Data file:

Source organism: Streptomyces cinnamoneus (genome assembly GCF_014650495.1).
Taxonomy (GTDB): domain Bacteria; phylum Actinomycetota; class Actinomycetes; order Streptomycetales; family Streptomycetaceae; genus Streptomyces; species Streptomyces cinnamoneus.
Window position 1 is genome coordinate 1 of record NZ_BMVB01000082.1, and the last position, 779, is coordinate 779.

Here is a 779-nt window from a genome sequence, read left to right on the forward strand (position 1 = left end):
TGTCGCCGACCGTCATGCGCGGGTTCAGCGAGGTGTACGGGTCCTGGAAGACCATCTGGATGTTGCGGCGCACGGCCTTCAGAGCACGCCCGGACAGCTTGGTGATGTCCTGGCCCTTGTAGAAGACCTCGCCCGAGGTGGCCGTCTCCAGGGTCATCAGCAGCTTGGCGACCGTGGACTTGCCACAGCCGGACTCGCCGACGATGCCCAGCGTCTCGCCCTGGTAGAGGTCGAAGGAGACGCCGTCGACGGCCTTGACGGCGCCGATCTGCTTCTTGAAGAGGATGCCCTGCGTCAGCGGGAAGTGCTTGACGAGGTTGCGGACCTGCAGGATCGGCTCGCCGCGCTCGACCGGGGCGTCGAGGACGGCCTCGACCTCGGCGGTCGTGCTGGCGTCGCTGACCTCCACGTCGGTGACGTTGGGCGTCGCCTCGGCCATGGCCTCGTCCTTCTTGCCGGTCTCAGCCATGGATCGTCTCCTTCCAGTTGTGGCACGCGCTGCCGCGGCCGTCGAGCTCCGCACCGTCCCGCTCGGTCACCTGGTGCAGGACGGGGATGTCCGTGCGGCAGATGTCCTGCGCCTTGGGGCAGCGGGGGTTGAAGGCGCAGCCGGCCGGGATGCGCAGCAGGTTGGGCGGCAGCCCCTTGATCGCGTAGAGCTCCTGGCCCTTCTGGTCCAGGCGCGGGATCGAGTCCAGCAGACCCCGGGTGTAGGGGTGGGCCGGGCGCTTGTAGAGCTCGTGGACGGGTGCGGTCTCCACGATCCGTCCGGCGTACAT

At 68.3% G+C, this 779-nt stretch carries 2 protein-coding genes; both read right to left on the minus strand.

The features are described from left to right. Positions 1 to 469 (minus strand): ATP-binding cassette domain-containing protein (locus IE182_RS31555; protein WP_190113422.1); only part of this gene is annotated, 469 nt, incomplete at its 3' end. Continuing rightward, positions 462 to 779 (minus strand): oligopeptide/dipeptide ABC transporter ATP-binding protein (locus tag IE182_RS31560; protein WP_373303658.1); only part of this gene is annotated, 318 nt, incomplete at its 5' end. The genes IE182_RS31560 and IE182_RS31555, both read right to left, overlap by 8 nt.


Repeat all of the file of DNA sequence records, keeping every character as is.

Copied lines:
Source organism: Streptomyces cinnamoneus (genome assembly GCF_014650495.1).
Taxonomy (GTDB): domain Bacteria; phylum Actinomycetota; class Actinomycetes; order Streptomycetales; family Streptomycetaceae; genus Streptomyces; species Streptomyces cinnamoneus.
Window position 1 is genome coordinate 1 of record NZ_BMVB01000082.1, and the last position, 779, is coordinate 779.

Here is a 779-nt window from a genome sequence, read left to right on the forward strand (position 1 = left end):
TGTCGCCGACCGTCATGCGCGGGTTCAGCGAGGTGTACGGGTCCTGGAAGACCATCTGGATGTTGCGGCGCACGGCCTTCAGAGCACGCCCGGACAGCTTGGTGATGTCCTGGCCCTTGTAGAAGACCTCGCCCGAGGTGGCCGTCTCCAGGGTCATCAGCAGCTTGGCGACCGTGGACTTGCCACAGCCGGACTCGCCGACGATGCCCAGCGTCTCGCCCTGGTAGAGGTCGAAGGAGACGCCGTCGACGGCCTTGACGGCGCCGATCTGCTTCTTGAAGAGGATGCCCTGCGTCAGCGGGAAGTGCTTGACGAGGTTGCGGACCTGCAGGATCGGCTCGCCGCGCTCGACCGGGGCGTCGAGGACGGCCTCGACCTCGGCGGTCGTGCTGGCGTCGCTGACCTCCACGTCGGTGACGTTGGGCGTCGCCTCGGCCATGGCCTCGTCCTTCTTGCCGGTCTCAGCCATGGATCGTCTCCTTCCAGTTGTGGCACGCGCTGCCGCGGCCGTCGAGCTCCGCACCGTCCCGCTCGGTCACCTGGTGCAGGACGGGGATGTCCGTGCGGCAGATGTCCTGCGCCTTGGGGCAGCGGGGGTTGAAGGCGCAGCCGGCCGGGATGCGCAGCAGGTTGGGCGGCAGCCCCTTGATCGCGTAGAGCTCCTGGCCCTTCTGGTCCAGGCGCGGGATCGAGTCCAGCAGACCCCGGGTGTAGGGGTGGGCCGGGCGCTTGTAGAGCTCGTGGACGGGTGCGGTCTCCACGATCCGTCCGGCGTACAT

At 68.3% G+C, this 779-nt stretch carries 2 protein-coding genes; both read right to left on the minus strand.

The features are described from left to right. Positions 1 to 469 (minus strand): ATP-binding cassette domain-containing protein (locus IE182_RS31555; protein WP_190113422.1); only part of this gene is annotated, 469 nt, incomplete at its 3' end. Continuing rightward, positions 462 to 779 (minus strand): oligopeptide/dipeptide ABC transporter ATP-binding protein (locus tag IE182_RS31560; protein WP_373303658.1); only part of this gene is annotated, 318 nt, incomplete at its 5' end. The genes IE182_RS31560 and IE182_RS31555, both read right to left, overlap by 8 nt.